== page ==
Avoiding Shape Shifts with Polyaromatic Hydrocarbons

Avoiding Shape Shifts with Polyaromatic Hydrocarbons

Author: David Bradley

Tridecacyclene Accepts Electrons

Tridecacyclene (pictured) is a tub-shaped polyaromatic hydrocarbon (PAH) and a wonderful example of this class of materials. In a sense, it traces an arc through chemical history back to German chemist Friedrich August Kekulé with his purported dream of Ouroboros, the serpent, biting its own tale and his revelation in the 1860s that benzene must be a six-membered ring. One might say that chemists have been fascinated by cyclic and ring systems ever since. The PAHs in all their forms are an important focus of modern chemistry.

Indeed, during the last three decades, the unique ability of PAHs to accept electrons reversibly without undergoing any kind of “shapeshifting” showed their great utility in electrochemistry and optoelectronics. PAHs with five-membered rings have been even more fruitful than those centered on a six-membered ring, according to Adam C. Whalley, University of Vermont, Burlington, USA, and colleagues.

Molecules with a Heart

The researchers point to corannulene, a PAH with a central five-membered ring, which is able to undergo reduction by accepting up to four electrons. This is due to its doubly degenerate lowest unoccupied molecular orbital (LUMO). In contrast, coronene, which is similar in structure but has a six-membered ring at its heart, can only accept two electrons.

The team points out that the range of PAHs has expanded over time and their number now includes structures with seven-membered and eight-membered rings at the center. This casts the net that might trap technologically useful materials even wider. As such, the team has turned to derivatives of 1,3,5,7-cyclooctatetraene (COT). This compound is an 8 π-electron carbocycle that adopts a tub-like structure in order to preclude the formation of a flat, but anti-aromatic eight-membered ring. The team explains how the Hückel definition of aromaticity would suggest that adding two electrons to this system would flatten this ring and make it aromatic. Indeed studies over the last few decades have suggested that this is what happens.

Upending a Molecular Tub

Evidence from the 1960s and the 1990s pointed to the likelihood that COT’s eight-membered ring would flatten upon the addition of two extra electrons, although this was never proven. Interestingly, variable-temperature nuclear magnetic resonance (NMR) spectroscopy performed on a substituted COT derivative has shown that this is likely not what is  happening in this molecule at all. It does not form a stable, planar central ring, but rather it flips between two different tub conformations; endlessly turning itself inside out, one might say.

Moreover, crystal structures of some 47 metal complexes of COT did not clarify the situation. Instead, the structures seemed to suggest that it was the metal center that was pushing the relationship between planarity and aromaticity to its limits rather than there being anything intrinsically biased about the structure itself in the absence of the metal and any associated ligands.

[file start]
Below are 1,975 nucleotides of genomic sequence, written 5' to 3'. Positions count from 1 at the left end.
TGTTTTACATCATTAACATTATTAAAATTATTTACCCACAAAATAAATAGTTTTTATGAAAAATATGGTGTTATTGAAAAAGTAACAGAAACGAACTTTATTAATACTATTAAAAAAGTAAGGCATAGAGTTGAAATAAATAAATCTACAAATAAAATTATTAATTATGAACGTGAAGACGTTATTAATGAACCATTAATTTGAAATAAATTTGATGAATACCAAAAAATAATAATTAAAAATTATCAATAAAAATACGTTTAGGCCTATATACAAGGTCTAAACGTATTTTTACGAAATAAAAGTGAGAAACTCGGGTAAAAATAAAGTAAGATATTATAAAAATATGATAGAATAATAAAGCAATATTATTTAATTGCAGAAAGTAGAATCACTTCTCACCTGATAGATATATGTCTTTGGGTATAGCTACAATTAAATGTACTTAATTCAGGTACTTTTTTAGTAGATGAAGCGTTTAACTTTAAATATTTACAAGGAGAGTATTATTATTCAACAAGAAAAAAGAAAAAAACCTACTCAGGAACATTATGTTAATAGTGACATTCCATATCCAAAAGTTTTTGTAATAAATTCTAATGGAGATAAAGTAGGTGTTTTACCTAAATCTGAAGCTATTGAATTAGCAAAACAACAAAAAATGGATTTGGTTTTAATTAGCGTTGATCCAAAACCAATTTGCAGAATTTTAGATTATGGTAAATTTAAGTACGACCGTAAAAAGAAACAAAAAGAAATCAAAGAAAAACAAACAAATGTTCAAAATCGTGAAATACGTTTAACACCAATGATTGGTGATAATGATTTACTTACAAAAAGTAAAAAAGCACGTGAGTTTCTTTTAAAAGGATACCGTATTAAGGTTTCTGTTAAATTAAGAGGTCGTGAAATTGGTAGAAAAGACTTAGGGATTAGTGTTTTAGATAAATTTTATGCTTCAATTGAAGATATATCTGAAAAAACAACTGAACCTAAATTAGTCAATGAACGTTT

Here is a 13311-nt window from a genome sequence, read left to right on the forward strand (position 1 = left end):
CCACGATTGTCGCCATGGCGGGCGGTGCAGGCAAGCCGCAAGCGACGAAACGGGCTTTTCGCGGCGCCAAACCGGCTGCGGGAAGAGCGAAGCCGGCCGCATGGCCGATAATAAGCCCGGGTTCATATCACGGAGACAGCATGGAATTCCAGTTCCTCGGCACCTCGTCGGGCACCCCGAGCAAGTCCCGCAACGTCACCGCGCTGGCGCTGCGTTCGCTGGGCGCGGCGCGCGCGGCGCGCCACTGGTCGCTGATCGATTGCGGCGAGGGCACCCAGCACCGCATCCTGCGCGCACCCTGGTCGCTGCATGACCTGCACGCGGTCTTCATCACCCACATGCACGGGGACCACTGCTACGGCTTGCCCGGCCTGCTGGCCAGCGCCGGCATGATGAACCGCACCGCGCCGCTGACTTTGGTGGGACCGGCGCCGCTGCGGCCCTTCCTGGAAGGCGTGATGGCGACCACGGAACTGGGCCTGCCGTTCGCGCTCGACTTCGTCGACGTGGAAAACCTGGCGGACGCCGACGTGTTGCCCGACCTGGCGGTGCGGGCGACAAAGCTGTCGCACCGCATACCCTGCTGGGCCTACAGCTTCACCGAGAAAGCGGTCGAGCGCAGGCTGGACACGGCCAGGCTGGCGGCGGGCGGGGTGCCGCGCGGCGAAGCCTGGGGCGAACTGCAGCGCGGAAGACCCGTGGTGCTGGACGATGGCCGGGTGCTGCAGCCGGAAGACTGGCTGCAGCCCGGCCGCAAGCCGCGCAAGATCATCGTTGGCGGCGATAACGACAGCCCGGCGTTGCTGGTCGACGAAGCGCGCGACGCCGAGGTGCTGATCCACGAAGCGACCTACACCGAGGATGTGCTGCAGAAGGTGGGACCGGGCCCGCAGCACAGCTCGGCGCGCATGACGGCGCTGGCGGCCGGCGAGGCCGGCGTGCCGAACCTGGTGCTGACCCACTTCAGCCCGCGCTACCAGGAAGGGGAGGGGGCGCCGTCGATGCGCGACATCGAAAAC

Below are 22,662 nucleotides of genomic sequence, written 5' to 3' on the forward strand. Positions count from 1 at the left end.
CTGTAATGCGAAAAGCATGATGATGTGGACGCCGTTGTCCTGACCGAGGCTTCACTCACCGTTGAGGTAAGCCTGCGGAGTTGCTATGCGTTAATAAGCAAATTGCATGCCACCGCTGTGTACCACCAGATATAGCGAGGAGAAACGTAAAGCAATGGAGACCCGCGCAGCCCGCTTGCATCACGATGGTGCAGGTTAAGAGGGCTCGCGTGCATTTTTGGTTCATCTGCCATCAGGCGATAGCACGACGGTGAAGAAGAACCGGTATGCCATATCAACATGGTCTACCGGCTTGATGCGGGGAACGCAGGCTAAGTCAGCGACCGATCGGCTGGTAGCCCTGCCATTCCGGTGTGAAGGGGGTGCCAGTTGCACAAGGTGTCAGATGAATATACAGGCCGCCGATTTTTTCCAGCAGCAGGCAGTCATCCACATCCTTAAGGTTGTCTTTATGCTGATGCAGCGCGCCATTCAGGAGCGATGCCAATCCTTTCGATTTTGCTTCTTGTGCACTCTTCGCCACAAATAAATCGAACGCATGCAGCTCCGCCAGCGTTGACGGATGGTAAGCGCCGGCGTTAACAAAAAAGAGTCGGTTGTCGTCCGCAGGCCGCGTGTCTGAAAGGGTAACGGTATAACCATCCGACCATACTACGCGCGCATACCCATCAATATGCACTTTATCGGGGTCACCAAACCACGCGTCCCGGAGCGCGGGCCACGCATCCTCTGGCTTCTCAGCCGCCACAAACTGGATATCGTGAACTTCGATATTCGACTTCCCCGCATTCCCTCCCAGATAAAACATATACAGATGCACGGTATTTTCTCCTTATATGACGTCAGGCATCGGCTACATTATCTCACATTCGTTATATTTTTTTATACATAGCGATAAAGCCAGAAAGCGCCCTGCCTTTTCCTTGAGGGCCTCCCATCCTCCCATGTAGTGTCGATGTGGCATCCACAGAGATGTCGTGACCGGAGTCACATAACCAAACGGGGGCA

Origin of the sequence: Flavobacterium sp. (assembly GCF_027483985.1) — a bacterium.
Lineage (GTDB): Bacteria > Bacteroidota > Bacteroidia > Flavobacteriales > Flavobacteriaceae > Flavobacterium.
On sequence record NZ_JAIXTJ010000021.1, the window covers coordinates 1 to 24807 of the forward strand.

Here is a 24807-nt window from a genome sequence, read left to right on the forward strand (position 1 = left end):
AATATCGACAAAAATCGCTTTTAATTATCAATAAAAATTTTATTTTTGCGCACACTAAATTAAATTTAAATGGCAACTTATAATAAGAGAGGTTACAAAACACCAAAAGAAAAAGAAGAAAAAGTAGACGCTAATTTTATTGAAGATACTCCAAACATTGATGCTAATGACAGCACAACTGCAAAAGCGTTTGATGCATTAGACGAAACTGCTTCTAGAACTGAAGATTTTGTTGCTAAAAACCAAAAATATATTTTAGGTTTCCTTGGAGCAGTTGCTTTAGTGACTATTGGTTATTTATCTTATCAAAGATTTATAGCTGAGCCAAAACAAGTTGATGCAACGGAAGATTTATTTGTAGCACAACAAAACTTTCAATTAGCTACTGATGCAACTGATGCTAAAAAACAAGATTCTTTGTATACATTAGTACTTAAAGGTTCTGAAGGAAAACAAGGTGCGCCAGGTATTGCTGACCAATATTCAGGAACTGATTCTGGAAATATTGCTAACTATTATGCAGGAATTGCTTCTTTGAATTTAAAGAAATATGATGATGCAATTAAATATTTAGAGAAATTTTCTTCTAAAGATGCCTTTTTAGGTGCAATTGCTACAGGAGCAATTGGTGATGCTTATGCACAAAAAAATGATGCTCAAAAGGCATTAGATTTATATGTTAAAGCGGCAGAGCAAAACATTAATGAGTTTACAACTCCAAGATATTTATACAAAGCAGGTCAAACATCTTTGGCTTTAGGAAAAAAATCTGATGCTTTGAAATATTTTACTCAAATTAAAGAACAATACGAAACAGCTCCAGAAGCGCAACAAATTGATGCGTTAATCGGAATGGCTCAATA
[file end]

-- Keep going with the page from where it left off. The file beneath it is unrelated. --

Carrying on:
Aromatic or Not?

The researchers recently devised a one-step synthesis of tridecacyclene, the cyclic tetramer of acenaphthylene. This molecule was confirmed to adopt the same tub shape as other COTs but with one important difference: the neighboring acenaphthylene units preclude the flattening of the middle eight-membered ring. As such, the team had hit on the perfect model, the ideal structure to help them define once and for all the relationship between planarity (or the lack thereof) and aromaticity in these compounds and perhaps their chemical cousins. Such an insight would facilitate the more rapid development of these materials into technologically useful organic units.

As such, the team produced the radical anion and dianion of tridecacyclene by potassium reduction of the parent compound. They then carried out a solid-state analysis of the resulting salts. The dipotassium salt of the dianion turned out to be aromatic around its central eight-membered ring, despite the fact that the overall three-dimensional structure of the compound, determined by X-ray diffraction, is tub-like and cannot be anything but. Fundamentally, this study demonstrates that aromaticity need not be tied to the planarity of a molecule, particularly with regard to COT derivatives.

“Our next step is to begin exploring the potential of these kinds of molecules for energy storage applications such as flow cell batteries,” Whalley told ChemViews Magazine.



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